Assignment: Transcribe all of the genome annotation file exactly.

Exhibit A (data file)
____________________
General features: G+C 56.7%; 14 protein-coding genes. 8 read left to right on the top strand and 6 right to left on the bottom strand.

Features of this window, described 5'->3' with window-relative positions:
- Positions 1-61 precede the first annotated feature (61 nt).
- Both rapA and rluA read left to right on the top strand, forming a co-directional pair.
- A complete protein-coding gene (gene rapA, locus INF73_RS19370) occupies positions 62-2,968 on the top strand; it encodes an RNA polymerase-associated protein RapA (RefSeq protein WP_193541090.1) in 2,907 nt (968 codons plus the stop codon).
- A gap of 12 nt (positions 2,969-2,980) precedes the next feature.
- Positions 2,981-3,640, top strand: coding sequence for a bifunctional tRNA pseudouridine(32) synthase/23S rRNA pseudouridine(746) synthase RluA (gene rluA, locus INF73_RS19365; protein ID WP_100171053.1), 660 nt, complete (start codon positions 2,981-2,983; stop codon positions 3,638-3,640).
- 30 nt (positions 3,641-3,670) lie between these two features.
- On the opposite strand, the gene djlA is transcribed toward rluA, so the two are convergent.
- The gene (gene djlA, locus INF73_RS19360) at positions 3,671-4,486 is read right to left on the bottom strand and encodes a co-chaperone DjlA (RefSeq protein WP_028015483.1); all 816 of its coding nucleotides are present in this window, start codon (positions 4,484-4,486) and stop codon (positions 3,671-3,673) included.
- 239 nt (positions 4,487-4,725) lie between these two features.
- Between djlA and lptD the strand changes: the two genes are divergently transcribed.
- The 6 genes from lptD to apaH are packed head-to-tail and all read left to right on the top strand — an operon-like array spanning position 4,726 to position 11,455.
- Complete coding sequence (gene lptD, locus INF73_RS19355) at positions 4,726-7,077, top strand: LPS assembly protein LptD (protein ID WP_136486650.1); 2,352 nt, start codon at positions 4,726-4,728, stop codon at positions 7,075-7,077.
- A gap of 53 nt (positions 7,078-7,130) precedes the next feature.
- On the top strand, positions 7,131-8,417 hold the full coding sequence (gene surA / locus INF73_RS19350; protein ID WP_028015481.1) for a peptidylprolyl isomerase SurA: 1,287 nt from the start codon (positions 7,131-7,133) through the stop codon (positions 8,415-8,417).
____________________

General features: G+C 56.7%; 14 protein-coding genes. 8 read left to right on the top strand and 6 right to left on the bottom strand.

Features of this window, described 5'->3' with window-relative positions:
- Positions 1-61 precede the first annotated feature (61 nt).
- Both rapA and rluA read left to right on the top strand, forming a co-directional pair.
- A complete protein-coding gene (gene rapA, locus INF73_RS19370) occupies positions 62-2,968 on the top strand; it encodes an RNA polymerase-associated protein RapA (RefSeq protein WP_193541090.1) in 2,907 nt (968 codons plus the stop codon).
- A gap of 12 nt (positions 2,969-2,980) precedes the next feature.
- Positions 2,981-3,640, top strand: coding sequence for a bifunctional tRNA pseudouridine(32) synthase/23S rRNA pseudouridine(746) synthase RluA (gene rluA, locus INF73_RS19365; protein ID WP_100171053.1), 660 nt, complete (start codon positions 2,981-2,983; stop codon positions 3,638-3,640).
- 30 nt (positions 3,641-3,670) lie between these two features.
- On the opposite strand, the gene djlA is transcribed toward rluA, so the two are convergent.
- The gene (gene djlA, locus INF73_RS19360) at positions 3,671-4,486 is read right to left on the bottom strand and encodes a co-chaperone DjlA (RefSeq protein WP_028015483.1); all 816 of its coding nucleotides are present in this window, start codon (positions 4,484-4,486) and stop codon (positions 3,671-3,673) included.
- 239 nt (positions 4,487-4,725) lie between these two features.
- Between djlA and lptD the strand changes: the two genes are divergently transcribed.
- The 6 genes from lptD to apaH are packed head-to-tail and all read left to right on the top strand — an operon-like array spanning position 4,726 to position 11,455.
- Complete coding sequence (gene lptD, locus INF73_RS19355) at positions 4,726-7,077, top strand: LPS assembly protein LptD (protein ID WP_136486650.1); 2,352 nt, start codon at positions 4,726-4,728, stop codon at positions 7,075-7,077.
- A gap of 53 nt (positions 7,078-7,130) precedes the next feature.
- On the top strand, positions 7,131-8,417 hold the full coding sequence (gene surA / locus INF73_RS19350; protein ID WP_028015481.1) for a peptidylprolyl isomerase SurA: 1,287 nt from the start codon (positions 7,131-7,133) through the stop codon (positions 8,415-8,417).